The Word “Indenture”

The word “indenture” is something of an oddity.

Here’s how Black’s Law Dictionary defines it:

A formal written instrument made by two or more parties with different interests, traditionally having the edges serrated, or indented, in a zigzag fashion to reduce the possibility of forgery and to distinguish it from a deed poll.

Obviously we no longer produce contracts with serrated edges. Nevertheless, the word “indenture” has survived in the following terms (again, the definitions are from Black’s Law Dictionary):

bond indenture. 1. A contract between a bond issuer and a bondholder outlining a bond’s face value, interest rate, maturity date, and other features. 2. A mortgage held on specified corporate property to secure payment of the bond.

debenture indenture. An indenture containing obligations not secured by a mortgage or other collateral. • It is a long-term financing vehicle that places the debenture holder in substantially the same position as a bondholder secured by a first mortgage.

trust indenture. A document containing the terms and conditions governing a trustee’s conduct and the trust beneficiaries’ rights.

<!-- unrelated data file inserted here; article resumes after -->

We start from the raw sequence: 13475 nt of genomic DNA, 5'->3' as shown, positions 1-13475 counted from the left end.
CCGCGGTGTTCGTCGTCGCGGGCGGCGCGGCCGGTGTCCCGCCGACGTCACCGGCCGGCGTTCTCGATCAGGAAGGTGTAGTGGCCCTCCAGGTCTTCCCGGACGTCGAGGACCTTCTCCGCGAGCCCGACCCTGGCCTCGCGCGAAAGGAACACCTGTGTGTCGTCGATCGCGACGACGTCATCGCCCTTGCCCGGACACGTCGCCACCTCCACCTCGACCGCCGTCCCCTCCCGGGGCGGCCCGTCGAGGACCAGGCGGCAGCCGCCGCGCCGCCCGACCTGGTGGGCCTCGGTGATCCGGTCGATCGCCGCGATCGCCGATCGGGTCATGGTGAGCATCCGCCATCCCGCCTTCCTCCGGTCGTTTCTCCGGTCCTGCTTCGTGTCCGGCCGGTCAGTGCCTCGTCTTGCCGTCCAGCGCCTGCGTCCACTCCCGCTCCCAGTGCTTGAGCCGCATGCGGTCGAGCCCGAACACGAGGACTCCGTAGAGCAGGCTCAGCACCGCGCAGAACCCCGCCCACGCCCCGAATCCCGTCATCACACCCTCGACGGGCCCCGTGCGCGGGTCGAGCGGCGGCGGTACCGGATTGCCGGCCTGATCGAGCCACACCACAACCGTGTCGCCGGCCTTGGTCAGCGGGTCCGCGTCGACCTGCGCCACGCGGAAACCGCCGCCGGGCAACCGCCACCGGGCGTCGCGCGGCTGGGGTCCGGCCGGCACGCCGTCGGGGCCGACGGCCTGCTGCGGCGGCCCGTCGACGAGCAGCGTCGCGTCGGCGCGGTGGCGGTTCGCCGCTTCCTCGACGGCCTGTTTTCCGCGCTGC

So “indenture” is simply a synonym of “agreement” and “contract” that has come to be used to refer to a limited group of documents. One could just as well refer to a “bond agreement” or “trust agreement.” If someone felt inclined to do so, I wouldn’t object. The only thing that “indenture” has going for it is tradition, and tradition isn’t a sufficient reason to perpetuate a given usage.

Can you think of another synonym of this sort for “agreement” and “contract”?

About the author

Ken Adams is the leading authority on how to say clearly whatever you want to say in a contract. He’s author of A Manual of Style for Contract Drafting, and he offers online and in-person training around the world. He’s also chief content officer of LegalSifter, Inc., a company that combines artificial intelligence and expertise to assist with review of contracts.